The Plymouths EP
The Plymouths are a Bournemouth based four piece with a sound that skims the edges of retro-rock with definite influences from the past and present. This self-titled release is their debut EP and offers six varied tracks for our listening pleasure.
The opening track ‘Flying’ has an intense Hammond-led introduction with piano stabs and gritty guitars. It slips down into a relaxed verse with a funky bass run and an occasional piano chord. There is a substantial wait before a return to the energy of the intro and then it’s all over. Certainly no pop-formula structures here!
‘Sing Like a Woman’ is not just a possible motivational phrase that Justin Hawkins’s manager might quote, it’s also a little rocky number with fuzzy guitars. The Hammond sound sits a bit further into the background, leaving the guitars to lead. The vocal floats clearly above.
Third track, ‘Angel Face’, is midway between the two preceding tracks. It has the guitar work and style of ‘Sing Like a Woman’, and the low-down verse sound that was the feature of ‘Flying’. The vocal could have been a bit more gutsy for the chorus as it doesn’t quite grab the melody by the throat, but this is the first and only time on the record that the vocals don’t do exactly what they should.
‘Suicide Leaps’ sounds like a remix with lot’s of loops. This represents the ideas that Placebo had when they wrote ‘Pure Morning’ but with the sound of retro rock and disco creeping into the guitars, keys, and vocal.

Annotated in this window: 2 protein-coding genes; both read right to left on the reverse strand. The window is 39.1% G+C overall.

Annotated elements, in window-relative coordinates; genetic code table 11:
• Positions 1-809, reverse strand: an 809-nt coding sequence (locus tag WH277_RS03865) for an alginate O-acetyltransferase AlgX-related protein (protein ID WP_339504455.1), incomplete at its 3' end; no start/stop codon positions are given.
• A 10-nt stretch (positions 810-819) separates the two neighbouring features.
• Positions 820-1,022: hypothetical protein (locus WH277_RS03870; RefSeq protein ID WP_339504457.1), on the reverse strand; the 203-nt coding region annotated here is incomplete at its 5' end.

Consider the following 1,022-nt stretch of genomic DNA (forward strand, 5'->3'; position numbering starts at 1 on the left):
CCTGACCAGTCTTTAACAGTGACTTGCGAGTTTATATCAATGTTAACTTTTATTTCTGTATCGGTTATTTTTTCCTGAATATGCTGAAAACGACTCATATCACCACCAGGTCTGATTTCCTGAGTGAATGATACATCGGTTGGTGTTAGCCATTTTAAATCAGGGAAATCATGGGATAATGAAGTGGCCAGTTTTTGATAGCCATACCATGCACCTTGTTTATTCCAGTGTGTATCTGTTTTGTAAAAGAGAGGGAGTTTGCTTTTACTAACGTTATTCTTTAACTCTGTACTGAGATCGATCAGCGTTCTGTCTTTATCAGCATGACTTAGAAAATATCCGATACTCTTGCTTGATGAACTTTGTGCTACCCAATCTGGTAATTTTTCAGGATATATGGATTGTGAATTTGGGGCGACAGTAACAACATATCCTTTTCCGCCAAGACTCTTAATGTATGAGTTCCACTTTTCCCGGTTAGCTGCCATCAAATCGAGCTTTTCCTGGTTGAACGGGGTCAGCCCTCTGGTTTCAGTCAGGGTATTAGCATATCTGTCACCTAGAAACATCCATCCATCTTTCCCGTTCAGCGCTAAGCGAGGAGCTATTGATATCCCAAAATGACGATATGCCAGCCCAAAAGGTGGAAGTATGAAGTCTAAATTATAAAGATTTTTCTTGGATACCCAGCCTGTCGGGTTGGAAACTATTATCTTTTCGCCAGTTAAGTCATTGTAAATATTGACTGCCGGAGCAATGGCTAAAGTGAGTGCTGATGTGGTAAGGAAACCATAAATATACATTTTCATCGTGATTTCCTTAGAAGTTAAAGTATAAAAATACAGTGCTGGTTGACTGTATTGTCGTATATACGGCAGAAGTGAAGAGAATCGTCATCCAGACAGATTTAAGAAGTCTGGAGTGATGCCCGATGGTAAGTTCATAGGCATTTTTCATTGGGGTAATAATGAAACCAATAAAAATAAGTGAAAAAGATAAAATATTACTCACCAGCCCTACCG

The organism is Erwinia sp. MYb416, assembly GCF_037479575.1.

The Plymouths switch back to rock for ‘I Know’, which is a great track, full of pure seventies rock reference material. The tempo change for the chorus provides an excellent forum for the drums to smack out an excellent roll leading you back into the train-track of a triplet beat.
‘Innocent Child’ has a slow build up that sees the song getting a little bit fuller in every one of the first 5 minutes with the last 60 seconds being reserved for a complete break-down back to the quietness of the introduction.
This is a really good effort from The Plymouths with plenty of good ideas as well as some unusual one’s, which all seem to work well. The addition of ‘Suicide Leaps’ was a vital decision as it creates a break in the flow of the other songs which, while individual in their own right, are not entirely dissimilar to each other.
Written by Smith on